The National Electric Code describes a bathroom as: "An area including a basin with one or more of the following: a toilet, a tub, or a shower".
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Bath room vanity lighting is critical. It is where makeup is applied, hair is styled, shaving takes place and dressing occurs. There are several lighting styles that are used in a bath room area:
This lighting is popular because it allows the mirror to go from the vanity to the ceiling. There is no fixture on the wall. This is a great light on the vanity. However, when trying to shave, apply make-up, etc., you will experience shadows on your face. These will appear under your nose and chin. Also your eyes will look somewhat darker. pictures
This lighting is the most popular. It gives the best lighting on your face. Because it is located on the wall, it is able to cast light on your face evenly. It will also give a better overall room light. This is due to the fact that the bulbs emits light in all directions, not just down as recessed will do. pictures
This lighting gives a good light like broadway lighting. It gives light in all directions. However, this style of lighting is not used very much anymore. It was very popular in the 60's-70's.
The bathroom fan page
Bath room fans are an essential part of a bath for 2 main reasons.
When selecting a bath fan, choose one that will vent the room adequately. Measure the room and find out the square footage. This should help you select a fan with the correct cfm size (cubic feet of air per minute). The higher the cfm number, the more air it will move.
Another factor in selecting a
fan is the sones. The scone rating is the amount of noise a fan will
make when it is running. This usually runs from 1.5 - 4.5. The higher
the number, the more noise the fan will produce.
Bath room outlets have the potential to be the
most dangerous outlets in your home. Because you come in contact with
water ("ground") when
you shower, bathe, wash your hands, etc., any electricity voltage you
touch could be life threatening.
210-8. Ground-Fault Circuit-Interrupter
Protection for Personnel
A GFI can be installed as a breaker or a receptacle. Both work on the same principles. If a person is grounded and touches a "live" wire that is GFI protected, the GFI will "trip". The person coming into contact with the GFI protected wire will still feel an electrical shock, but only for about a 1000th of a second. It has been determined that this should not affect the electrical rhythm of your heart.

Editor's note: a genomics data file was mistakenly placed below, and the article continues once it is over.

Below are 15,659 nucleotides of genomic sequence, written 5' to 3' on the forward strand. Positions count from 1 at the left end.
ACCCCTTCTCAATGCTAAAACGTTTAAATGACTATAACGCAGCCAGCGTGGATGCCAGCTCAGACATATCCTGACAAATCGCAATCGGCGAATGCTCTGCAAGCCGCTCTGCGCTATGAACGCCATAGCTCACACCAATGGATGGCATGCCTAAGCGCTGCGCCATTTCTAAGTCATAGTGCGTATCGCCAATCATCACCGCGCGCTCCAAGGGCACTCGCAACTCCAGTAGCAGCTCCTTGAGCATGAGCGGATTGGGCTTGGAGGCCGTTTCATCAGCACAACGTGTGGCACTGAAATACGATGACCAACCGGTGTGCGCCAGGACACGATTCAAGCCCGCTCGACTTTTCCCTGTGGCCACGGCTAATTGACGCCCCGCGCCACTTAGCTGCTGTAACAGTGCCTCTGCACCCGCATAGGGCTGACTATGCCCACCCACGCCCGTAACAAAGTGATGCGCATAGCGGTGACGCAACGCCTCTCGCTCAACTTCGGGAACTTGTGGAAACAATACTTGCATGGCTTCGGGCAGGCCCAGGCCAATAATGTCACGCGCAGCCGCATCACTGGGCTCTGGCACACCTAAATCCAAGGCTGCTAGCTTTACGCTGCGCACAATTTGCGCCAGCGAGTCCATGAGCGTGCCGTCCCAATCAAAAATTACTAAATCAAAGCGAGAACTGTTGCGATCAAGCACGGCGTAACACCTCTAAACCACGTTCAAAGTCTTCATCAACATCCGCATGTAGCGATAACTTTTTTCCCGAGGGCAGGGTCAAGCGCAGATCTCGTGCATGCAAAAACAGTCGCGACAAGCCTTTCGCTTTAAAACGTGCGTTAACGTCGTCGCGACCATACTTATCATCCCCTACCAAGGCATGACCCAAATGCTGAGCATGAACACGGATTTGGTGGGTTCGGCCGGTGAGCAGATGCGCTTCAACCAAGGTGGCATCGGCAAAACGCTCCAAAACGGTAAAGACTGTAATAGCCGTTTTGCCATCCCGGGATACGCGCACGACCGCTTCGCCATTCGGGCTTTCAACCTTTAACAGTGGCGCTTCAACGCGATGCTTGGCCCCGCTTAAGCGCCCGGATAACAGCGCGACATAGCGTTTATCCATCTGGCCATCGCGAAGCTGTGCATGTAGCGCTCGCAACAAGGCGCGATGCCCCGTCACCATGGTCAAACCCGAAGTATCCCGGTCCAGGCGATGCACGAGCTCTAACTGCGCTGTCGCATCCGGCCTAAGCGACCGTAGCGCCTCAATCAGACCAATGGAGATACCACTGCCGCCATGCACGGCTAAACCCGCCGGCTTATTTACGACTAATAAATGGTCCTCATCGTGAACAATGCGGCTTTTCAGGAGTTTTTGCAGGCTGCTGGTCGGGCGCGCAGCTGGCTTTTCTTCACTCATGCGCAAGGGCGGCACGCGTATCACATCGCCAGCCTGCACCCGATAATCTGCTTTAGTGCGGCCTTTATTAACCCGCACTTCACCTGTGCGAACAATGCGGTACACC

Once a GFI device is installed and protecting you, it is very important to check the device for proper operation. This is a simple test. All GFI devices have a test button on them. Press the test button and the device should trip and thus causing the voltage to shut off.
Both the breaker and receptacle GFI's are capable of protecting other devices on the load side.
"210-11 C(3) - Bathroom Branch Circuits. In addition to the number of branch circuits required by other parts of this section, at least one 20-ampere branch circuit shall be provided to supply the bathroom receptacle outlet(s). Such circuits shall have no other outlets."
Exception: Where the 20-ampere circuit supplies a single bathroom, outlets for other equipment within the same bathroom shall be permitted to be supplied in accordance with Section 210-23(a).
This is a good area to have a qualified electrician install and maintain the electrical GFI system.
Hot tubs are becoming very popular in bathroom settings. They are designed to be drained after every use (opposed to the whirlpools and jacuzzis that will hold water for multiple visits).
All hot tubs need to be GFI protected. A big consideration is where to install the protection.